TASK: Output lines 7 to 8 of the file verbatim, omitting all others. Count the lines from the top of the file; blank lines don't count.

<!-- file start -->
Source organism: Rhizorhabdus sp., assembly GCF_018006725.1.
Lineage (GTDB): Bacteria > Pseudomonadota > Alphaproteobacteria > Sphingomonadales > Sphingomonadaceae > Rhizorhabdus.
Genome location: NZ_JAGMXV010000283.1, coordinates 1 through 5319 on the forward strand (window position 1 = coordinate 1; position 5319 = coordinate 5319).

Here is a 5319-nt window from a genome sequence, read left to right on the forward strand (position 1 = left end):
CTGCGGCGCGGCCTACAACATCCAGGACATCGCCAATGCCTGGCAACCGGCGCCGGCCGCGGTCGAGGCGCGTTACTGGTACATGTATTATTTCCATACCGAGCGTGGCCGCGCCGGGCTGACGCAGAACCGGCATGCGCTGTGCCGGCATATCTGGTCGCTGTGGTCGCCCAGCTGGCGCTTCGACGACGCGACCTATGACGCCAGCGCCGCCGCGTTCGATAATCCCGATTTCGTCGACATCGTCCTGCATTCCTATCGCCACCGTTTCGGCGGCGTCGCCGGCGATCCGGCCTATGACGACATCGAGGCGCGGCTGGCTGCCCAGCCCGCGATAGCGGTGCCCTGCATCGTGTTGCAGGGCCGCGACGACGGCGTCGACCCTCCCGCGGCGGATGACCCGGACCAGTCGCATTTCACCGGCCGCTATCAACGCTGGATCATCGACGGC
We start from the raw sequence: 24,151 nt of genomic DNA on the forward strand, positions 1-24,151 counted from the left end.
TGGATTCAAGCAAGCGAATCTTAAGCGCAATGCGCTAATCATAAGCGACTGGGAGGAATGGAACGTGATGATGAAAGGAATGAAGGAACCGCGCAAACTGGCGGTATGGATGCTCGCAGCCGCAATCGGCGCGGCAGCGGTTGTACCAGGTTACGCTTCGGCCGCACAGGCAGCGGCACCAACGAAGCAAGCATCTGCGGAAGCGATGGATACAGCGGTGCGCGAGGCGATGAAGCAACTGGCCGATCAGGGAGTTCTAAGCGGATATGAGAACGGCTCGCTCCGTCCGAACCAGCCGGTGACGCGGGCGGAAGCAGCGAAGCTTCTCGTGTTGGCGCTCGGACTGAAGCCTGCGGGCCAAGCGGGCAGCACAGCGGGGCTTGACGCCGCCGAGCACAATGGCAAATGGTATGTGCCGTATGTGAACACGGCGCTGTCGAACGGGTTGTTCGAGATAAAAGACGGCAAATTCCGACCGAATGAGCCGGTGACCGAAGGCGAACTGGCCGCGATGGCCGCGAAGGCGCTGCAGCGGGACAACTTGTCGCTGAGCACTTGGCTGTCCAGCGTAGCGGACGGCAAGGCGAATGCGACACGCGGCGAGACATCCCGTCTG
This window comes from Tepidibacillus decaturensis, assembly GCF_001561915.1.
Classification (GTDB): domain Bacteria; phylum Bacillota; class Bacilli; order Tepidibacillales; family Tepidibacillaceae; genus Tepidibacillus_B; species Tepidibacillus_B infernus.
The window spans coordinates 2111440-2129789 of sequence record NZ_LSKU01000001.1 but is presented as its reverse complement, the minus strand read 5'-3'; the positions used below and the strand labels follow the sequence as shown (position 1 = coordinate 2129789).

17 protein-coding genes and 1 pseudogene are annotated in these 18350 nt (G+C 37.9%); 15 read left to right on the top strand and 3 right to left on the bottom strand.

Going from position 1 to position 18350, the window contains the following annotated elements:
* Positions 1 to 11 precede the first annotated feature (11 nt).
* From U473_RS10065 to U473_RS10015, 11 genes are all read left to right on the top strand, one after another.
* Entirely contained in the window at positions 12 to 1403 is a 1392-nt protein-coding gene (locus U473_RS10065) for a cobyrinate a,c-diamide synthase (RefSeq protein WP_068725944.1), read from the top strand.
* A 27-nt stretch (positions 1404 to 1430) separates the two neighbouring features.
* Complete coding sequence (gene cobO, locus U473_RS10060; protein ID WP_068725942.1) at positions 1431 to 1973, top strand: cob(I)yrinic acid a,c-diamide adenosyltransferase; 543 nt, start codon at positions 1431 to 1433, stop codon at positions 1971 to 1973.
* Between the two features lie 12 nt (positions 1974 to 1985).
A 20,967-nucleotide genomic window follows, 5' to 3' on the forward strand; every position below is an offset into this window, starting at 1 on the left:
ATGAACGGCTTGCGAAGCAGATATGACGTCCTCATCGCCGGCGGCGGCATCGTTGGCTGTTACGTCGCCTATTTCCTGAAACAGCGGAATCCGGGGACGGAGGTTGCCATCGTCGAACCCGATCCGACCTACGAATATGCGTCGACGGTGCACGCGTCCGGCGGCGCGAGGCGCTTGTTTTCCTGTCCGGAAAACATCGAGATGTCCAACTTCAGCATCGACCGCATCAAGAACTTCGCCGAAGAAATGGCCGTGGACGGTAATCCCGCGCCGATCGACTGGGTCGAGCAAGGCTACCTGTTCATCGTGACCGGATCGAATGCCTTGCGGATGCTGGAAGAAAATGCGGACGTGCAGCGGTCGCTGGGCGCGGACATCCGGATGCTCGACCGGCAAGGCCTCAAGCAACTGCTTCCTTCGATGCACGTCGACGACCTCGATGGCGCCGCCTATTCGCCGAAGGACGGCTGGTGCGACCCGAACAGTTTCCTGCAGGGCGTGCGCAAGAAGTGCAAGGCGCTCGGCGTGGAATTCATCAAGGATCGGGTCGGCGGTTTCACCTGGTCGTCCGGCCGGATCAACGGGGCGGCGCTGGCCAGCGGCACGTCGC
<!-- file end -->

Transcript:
TGGATTCAAGCAAGCGAATCTTAAGCGCAATGCGCTAATCATAAGCGACTGGGAGGAATGGAACGTGATGATGAAAGGAATGAAGGAACCGCGCAAACTGGCGGTATGGATGCTCGCAGCCGCAATCGGCGCGGCAGCGGTTGTACCAGGTTACGCTTCGGCCGCACAGGCAGCGGCACCAACGAAGCAAGCATCTGCGGAAGCGATGGATACAGCGGTGCGCGAGGCGATGAAGCAACTGGCCGATCAGGGAGTTCTAAGCGGATATGAGAACGGCTCGCTCCGTCCGAACCAGCCGGTGACGCGGGCGGAAGCAGCGAAGCTTCTCGTGTTGGCGCTCGGACTGAAGCCTGCGGGCCAAGCGGGCAGCACAGCGGGGCTTGACGCCGCCGAGCACAATGGCAAATGGTATGTGCCGTATGTGAACACGGCGCTGTCGAACGGGTTGTTCGAGATAAAAGACGGCAAATTCCGACCGAATGAGCCGGTGACCGAAGGCGAACTGGCCGCGATGGCCGCGAAGGCGCTGCAGCGGGACAACTTGTCGCTGAGCACTTGGCTGTCCAGCGTAGCGGACGGCAAGGCGAATGCGACACGCGGCGAGACATCCCGTCTG
This window comes from Tepidibacillus decaturensis, assembly GCF_001561915.1.